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Treasury Department announces clarification to health care mandate

Volunteer firefighters exempt from receiving benefits

By: Jackalyn Kovac

Johnstown, Pa. --- The U.S. Treasury Department announced Friday that fire departments do not have to provide health insurance to volunteer firefighters.

The Shared Responsibility Provision of the Patient Protection and Affordable Care Act mandated an employer with 50 or more full-time employees must offer affordable and adequate health care coverage to its employees. Full-time employees were defined as anyone working 30 hours or more per week.

Volunteer departments were concerned about how their members fell into those requirements.

"From a financial perspective we were very concerned with the impact. We certainly want to do everything we can for our volunteers, but it was new to us," said Richland Township Battalion Fire Chief Bob Heffelfinger.

Now departments and municipalities won't have to worry about the extra added cost of health care coverage for the volunteer firefighters.

The clarification comes after the Internal Association of Fire Chiefs raised concerns about how the requirement would affect departments relying on volunteers.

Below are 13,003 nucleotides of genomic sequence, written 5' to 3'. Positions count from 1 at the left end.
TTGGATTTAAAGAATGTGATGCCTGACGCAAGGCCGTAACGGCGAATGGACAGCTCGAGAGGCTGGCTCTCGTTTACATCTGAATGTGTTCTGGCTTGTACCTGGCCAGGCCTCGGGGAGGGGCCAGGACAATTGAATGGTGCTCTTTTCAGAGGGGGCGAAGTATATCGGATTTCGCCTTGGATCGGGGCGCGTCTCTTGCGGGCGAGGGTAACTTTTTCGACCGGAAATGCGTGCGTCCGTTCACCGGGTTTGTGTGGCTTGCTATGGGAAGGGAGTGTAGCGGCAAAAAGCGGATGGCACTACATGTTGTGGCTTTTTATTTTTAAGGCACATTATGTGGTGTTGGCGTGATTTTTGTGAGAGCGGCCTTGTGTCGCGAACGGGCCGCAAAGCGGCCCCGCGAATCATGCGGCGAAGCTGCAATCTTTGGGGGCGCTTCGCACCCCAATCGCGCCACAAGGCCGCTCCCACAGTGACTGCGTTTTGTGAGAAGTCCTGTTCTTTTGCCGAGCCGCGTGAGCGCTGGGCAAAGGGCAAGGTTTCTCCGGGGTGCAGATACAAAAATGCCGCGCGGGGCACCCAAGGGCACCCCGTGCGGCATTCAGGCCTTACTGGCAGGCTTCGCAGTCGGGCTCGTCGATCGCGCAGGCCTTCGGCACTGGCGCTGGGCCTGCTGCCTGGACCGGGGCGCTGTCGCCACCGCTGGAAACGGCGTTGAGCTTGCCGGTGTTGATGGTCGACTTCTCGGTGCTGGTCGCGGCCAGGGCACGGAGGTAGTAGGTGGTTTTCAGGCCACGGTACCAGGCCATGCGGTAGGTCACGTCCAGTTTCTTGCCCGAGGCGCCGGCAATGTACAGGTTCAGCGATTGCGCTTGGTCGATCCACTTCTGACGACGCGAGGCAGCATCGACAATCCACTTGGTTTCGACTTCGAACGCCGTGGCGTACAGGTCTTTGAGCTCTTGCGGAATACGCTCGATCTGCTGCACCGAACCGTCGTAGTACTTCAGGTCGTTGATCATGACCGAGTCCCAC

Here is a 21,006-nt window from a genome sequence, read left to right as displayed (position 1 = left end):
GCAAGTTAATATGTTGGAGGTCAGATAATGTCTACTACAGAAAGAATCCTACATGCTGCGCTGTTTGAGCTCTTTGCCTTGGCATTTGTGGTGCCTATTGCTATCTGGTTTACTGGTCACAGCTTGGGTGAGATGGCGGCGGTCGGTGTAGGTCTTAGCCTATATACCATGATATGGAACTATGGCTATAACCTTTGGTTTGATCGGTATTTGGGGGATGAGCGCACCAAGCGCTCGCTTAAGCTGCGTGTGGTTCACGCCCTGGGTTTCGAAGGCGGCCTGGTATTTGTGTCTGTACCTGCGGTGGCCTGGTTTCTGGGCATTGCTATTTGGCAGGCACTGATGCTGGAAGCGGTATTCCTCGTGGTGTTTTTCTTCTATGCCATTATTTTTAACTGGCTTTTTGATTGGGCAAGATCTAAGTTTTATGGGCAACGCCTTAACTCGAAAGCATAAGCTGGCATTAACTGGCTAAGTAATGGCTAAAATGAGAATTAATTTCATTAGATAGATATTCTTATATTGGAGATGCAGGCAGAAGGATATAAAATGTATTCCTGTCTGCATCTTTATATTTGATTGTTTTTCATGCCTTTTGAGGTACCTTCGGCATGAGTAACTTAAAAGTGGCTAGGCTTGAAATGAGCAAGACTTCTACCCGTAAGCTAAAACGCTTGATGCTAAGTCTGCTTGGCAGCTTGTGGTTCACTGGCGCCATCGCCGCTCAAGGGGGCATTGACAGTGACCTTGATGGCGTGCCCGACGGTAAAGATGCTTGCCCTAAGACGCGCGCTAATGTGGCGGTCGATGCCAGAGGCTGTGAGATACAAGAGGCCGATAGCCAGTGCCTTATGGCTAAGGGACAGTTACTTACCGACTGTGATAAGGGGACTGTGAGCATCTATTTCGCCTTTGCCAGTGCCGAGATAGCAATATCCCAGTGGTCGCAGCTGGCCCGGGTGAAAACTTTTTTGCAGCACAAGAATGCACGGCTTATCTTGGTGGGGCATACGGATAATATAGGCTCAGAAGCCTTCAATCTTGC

"This is an important victory for America's fire and emergency services," said Chief William Metcalf, the IAFC's president and chairman of the board. "The administration recognizes the special nature of America's volunteer firefighters and the critical role they serve in protecting their communities."

Area fire officials agree this clarification is a relief on the financial side of the issue.

"I do believe the financial strain both to the local departments and potentially the municipalities may or probably would have been greater than the benefit received by the individuals with regards to health care coverage," said Heffelfinger. "I'm relieved we don't have that financial burden."

The decision could help cash-strapped departments save thousands of dollars every year. The final regulations on this matter will be issued by the administration at a later time.

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Edgar Snyder

Washington Times